We Need to Learn to Live With Water

Commentary from the author of this blog as the New York & New Jersey metropolitan region moves forward to restore coastal communities after Super-storm Sandy.

As Super-storm Sandy vividly revealed, many coastal communities, including those along Raritan Bay and Sandy Hook Bay, were not properly prepared to deal with an extreme weather event. From severe winds and floodwaters that led to many people homeless, to extensive power outages in part from flooded sub-power stations or fragile power lines, to faulty sewage treatment plants that discharged millions of gallons of raw sewage into local waters, to hazardous pollutants such as metals and pesticides that washed into wetlands, New Jersey's coastal disaster policy needs a lot of work.
While many coastal communities will never be quite the same as they were, moving forward we have an opportunity to not just rebuild, but to make them safer, sustainable, and more resilient to the increasing likelihood of more intense storms.
First and foremost, people need to learn to live with and better manage water, not just try to hold it back with taller bulkheads. This means improving local protective natural resources which have been so degraded or ignored in the past. We need to restore wetlands, safeguard floodplains, increase the width of beaches, build up dunes higher and vegetate them well with native plants, and increase oyster reef restoration projects, which help to decrease wave strength. This natural safeguard system is sustainable and can be integrated into current artificial buffer systems to protect our coastlines during hurricanes and nor’easters.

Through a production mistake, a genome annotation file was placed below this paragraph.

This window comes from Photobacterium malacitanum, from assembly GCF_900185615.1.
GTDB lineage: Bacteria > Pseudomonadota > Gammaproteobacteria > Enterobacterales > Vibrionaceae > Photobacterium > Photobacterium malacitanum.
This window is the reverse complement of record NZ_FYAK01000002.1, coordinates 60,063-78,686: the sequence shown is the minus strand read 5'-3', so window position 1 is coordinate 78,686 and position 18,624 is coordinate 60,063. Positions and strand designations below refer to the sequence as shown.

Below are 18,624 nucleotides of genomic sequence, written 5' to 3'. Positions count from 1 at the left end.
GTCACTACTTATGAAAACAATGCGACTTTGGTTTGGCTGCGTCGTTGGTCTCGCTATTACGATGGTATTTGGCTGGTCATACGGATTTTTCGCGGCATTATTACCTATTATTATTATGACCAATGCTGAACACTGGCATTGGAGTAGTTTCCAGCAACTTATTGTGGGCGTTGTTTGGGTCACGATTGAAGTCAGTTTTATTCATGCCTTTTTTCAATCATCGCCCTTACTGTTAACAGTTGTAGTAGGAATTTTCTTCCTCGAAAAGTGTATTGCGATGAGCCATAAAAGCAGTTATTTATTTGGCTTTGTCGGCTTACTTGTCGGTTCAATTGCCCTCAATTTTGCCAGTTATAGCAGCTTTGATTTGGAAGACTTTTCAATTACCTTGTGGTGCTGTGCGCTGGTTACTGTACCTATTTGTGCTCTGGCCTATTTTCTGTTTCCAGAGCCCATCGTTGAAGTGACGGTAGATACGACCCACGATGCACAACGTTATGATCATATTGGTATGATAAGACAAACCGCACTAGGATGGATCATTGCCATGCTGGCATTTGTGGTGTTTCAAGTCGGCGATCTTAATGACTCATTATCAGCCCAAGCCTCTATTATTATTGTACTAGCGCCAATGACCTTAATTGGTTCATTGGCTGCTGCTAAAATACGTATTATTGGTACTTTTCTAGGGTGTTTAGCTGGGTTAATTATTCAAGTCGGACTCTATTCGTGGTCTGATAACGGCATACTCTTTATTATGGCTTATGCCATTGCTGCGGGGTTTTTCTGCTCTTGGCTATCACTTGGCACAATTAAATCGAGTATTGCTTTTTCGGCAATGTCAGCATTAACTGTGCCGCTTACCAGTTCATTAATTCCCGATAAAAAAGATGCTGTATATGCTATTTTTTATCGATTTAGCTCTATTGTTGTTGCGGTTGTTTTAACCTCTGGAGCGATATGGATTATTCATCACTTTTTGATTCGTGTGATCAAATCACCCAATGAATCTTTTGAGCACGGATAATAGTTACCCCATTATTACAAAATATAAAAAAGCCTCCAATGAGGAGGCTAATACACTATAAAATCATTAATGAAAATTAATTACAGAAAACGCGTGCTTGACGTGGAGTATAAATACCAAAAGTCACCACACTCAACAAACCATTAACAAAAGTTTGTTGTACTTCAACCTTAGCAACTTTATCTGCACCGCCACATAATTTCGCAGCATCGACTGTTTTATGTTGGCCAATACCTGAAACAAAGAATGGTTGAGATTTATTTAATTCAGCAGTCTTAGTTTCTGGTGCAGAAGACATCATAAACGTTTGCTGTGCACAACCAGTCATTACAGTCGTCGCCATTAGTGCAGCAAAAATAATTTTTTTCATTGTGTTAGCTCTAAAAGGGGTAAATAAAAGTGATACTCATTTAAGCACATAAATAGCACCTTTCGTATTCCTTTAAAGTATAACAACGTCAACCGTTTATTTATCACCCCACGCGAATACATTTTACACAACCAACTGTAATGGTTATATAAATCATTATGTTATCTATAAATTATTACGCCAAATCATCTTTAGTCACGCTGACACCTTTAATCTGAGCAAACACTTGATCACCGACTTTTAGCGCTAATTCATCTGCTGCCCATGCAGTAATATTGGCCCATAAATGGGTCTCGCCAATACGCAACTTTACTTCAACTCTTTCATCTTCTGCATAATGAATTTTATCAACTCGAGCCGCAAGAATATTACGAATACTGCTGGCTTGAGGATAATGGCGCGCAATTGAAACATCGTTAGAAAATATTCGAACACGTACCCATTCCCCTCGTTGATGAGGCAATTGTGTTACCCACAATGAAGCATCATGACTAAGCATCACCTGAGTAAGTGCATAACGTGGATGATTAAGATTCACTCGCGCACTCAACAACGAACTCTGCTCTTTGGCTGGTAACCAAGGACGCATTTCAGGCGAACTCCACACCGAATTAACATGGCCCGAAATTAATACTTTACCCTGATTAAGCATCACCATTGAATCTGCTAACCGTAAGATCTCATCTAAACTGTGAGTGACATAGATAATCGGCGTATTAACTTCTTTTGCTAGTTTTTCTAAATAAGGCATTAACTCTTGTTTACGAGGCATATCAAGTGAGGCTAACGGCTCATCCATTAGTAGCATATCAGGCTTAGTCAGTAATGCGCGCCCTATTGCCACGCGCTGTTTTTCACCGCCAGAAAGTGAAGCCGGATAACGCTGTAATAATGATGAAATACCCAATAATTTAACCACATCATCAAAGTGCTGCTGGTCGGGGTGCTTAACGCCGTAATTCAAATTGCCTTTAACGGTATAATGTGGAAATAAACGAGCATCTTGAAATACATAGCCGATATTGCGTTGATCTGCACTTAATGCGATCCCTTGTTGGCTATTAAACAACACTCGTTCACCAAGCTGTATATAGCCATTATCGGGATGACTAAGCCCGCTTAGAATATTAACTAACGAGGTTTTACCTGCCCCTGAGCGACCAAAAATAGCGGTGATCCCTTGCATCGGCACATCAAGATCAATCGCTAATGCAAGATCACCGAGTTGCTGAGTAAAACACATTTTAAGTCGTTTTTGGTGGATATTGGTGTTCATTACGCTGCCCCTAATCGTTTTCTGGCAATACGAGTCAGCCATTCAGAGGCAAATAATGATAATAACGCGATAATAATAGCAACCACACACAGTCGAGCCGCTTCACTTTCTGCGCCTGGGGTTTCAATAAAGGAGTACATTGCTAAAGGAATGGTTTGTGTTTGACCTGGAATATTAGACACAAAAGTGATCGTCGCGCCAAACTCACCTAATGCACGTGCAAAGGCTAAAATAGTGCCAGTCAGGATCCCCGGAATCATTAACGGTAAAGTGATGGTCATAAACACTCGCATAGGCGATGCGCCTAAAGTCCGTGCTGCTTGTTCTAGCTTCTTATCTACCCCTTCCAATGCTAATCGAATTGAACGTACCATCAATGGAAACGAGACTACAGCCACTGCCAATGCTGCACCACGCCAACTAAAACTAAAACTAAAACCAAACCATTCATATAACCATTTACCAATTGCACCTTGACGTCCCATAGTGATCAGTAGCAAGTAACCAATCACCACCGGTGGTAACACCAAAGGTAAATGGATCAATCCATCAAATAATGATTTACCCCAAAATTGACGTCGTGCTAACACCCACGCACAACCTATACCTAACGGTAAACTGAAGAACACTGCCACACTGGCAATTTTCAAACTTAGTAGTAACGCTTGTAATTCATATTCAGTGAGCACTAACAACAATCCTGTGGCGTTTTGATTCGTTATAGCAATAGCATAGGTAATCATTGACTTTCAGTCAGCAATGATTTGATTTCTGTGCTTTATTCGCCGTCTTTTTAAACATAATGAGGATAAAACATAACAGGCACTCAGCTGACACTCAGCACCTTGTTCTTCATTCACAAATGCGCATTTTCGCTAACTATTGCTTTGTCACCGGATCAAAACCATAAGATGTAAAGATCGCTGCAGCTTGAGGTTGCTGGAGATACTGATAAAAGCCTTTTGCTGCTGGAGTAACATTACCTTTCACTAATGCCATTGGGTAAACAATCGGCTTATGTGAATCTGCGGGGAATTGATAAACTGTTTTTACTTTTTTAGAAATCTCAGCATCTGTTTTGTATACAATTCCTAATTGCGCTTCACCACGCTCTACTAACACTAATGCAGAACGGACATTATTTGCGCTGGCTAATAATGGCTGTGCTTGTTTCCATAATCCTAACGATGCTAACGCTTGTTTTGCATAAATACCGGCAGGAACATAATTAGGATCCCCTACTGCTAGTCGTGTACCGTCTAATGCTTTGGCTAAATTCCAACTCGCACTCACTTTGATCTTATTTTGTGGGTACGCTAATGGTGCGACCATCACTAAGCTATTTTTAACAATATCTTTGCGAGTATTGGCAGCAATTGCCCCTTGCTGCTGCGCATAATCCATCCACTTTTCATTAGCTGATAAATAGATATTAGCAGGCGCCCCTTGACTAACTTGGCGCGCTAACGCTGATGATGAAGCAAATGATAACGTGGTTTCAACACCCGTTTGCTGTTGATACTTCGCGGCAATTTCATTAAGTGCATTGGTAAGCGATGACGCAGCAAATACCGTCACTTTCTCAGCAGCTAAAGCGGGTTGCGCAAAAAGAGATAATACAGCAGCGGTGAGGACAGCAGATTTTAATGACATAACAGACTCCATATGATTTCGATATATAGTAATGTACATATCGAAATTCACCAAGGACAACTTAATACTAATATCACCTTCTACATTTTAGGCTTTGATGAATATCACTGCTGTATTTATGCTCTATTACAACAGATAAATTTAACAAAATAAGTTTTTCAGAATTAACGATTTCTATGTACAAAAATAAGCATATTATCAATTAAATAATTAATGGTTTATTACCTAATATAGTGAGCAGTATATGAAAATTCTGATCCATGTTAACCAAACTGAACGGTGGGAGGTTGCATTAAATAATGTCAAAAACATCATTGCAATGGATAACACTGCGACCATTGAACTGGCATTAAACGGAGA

Additionally, local zoning ordinances should be strengthened to reduce impervious surfaces and improve infiltration to reduce flooding. Electrical power systems, sewage treatment pump stations, and other infrastructure needs to be improved to deal with sea level rise and stronger winds. State and local governments need to work together to identify properties most at risk from floodwaters and revert them back to a natural state.
It's clear we need a new perspective on emergency management based on greater environmental protection.

Written by Joseph Reynolds, Co-Chair
Bayshore Watershed Council

The Bayshore Watershed Council is an all-volunteer environmental organization made up of citizens, scientists, and policy makers from a variety of coastal communities along Raritan Bay and Sandy Hook Bay. Meetings are open to the public and take place on the 2nd Thursday of every month inside Keyport Borough Hall, at 7:30pm

This post is contributed by a community member. The views expressed in this blog are those of the author and do not necessarily reflect those of Patch Media Corporation. Everyone is welcome to submit a post to Patch. If you'd like to post a blog, go here to get started.


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